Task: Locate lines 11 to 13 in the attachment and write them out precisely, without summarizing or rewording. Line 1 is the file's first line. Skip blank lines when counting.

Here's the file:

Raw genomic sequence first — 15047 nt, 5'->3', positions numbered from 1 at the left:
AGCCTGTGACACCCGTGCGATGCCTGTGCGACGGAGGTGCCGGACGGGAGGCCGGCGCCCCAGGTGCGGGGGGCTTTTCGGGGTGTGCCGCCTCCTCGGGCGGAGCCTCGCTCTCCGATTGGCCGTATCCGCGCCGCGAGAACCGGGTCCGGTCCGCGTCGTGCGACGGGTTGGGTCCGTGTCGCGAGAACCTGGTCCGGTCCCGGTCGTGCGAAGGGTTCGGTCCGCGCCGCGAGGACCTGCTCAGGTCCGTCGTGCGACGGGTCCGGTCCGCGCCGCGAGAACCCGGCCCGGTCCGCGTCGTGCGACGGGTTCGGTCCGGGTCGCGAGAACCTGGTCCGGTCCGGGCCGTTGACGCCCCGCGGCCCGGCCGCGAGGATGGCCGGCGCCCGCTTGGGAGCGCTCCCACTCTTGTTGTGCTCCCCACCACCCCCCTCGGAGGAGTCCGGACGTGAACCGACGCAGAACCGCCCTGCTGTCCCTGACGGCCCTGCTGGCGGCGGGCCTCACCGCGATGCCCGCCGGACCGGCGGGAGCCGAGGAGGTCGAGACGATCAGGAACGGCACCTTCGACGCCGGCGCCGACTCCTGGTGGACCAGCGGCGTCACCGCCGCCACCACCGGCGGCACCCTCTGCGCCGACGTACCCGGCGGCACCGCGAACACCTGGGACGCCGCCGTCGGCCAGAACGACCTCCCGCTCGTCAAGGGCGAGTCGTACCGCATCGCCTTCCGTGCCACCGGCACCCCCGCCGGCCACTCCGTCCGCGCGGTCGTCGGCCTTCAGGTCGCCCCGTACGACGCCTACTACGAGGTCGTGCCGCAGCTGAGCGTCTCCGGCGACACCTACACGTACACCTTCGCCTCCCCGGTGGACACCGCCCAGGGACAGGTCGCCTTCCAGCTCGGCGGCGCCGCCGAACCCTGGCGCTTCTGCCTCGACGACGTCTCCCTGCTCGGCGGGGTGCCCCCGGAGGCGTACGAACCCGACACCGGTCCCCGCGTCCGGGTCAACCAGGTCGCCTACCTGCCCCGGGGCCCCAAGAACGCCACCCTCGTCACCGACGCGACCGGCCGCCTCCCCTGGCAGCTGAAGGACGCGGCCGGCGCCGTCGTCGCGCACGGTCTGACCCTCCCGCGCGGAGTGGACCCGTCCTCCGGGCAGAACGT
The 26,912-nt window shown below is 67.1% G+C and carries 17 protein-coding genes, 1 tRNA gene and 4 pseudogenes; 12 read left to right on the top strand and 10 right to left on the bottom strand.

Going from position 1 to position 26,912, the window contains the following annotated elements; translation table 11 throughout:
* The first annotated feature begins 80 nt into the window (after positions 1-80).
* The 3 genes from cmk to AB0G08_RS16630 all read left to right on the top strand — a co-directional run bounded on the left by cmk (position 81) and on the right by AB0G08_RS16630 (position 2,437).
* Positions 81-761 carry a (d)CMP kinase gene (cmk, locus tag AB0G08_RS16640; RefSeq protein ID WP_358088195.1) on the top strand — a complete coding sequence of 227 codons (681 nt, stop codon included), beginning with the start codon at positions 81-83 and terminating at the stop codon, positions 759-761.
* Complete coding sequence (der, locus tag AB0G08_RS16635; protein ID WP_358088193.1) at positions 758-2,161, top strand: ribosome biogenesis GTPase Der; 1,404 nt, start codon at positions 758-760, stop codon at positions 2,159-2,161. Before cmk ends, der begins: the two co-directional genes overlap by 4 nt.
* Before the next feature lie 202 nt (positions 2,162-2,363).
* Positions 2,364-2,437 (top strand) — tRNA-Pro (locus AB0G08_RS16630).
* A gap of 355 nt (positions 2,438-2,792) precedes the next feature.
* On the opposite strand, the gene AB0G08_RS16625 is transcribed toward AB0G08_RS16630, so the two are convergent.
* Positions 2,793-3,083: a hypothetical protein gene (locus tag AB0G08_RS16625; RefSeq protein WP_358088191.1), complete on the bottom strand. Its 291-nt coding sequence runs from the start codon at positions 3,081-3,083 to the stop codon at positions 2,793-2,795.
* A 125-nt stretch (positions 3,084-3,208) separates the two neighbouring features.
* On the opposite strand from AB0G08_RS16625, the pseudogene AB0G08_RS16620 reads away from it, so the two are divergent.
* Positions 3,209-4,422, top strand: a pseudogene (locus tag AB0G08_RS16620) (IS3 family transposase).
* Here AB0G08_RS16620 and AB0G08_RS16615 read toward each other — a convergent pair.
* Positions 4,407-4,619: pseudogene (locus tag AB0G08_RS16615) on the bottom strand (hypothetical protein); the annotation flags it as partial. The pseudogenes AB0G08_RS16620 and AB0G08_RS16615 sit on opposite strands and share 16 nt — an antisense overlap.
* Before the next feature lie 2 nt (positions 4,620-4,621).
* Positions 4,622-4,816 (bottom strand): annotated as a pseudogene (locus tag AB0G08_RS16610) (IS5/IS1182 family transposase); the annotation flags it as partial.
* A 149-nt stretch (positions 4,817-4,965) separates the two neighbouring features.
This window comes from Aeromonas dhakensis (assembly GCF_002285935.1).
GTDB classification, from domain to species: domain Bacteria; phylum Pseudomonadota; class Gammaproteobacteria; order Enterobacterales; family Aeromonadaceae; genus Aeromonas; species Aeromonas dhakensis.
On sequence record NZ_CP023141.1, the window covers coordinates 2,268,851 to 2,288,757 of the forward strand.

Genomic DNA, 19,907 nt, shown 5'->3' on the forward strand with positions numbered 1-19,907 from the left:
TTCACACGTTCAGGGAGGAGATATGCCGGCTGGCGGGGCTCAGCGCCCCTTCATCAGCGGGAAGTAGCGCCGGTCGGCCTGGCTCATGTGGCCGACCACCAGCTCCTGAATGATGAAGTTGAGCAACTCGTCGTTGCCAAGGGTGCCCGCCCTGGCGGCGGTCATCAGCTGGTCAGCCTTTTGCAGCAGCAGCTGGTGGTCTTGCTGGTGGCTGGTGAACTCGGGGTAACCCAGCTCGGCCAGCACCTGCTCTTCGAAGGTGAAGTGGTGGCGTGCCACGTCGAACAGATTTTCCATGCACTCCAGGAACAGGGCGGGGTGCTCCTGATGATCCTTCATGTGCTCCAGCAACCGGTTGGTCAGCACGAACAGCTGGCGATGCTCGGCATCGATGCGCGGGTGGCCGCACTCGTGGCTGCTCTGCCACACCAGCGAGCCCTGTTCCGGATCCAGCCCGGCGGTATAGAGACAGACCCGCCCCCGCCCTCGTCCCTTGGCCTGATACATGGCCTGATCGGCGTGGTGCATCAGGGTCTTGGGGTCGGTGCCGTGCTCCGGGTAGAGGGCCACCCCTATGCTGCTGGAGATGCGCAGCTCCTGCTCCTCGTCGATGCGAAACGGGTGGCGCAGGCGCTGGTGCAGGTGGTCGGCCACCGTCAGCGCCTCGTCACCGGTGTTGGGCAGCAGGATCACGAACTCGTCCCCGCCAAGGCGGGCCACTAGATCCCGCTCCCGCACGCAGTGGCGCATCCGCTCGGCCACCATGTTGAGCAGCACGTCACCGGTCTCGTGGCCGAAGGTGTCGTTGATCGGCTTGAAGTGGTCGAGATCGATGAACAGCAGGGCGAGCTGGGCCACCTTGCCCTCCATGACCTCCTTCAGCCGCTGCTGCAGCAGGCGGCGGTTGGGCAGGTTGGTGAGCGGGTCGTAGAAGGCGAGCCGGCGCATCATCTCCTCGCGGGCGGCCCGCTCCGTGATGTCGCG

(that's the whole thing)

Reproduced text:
* A gap of 355 nt (positions 2,438-2,792) precedes the next feature.
* On the opposite strand, the gene AB0G08_RS16625 is transcribed toward AB0G08_RS16630, so the two are convergent.
* Positions 2,793-3,083: a hypothetical protein gene (locus tag AB0G08_RS16625; RefSeq protein WP_358088191.1), complete on the bottom strand. Its 291-nt coding sequence runs from the start codon at positions 3,081-3,083 to the stop codon at positions 2,793-2,795.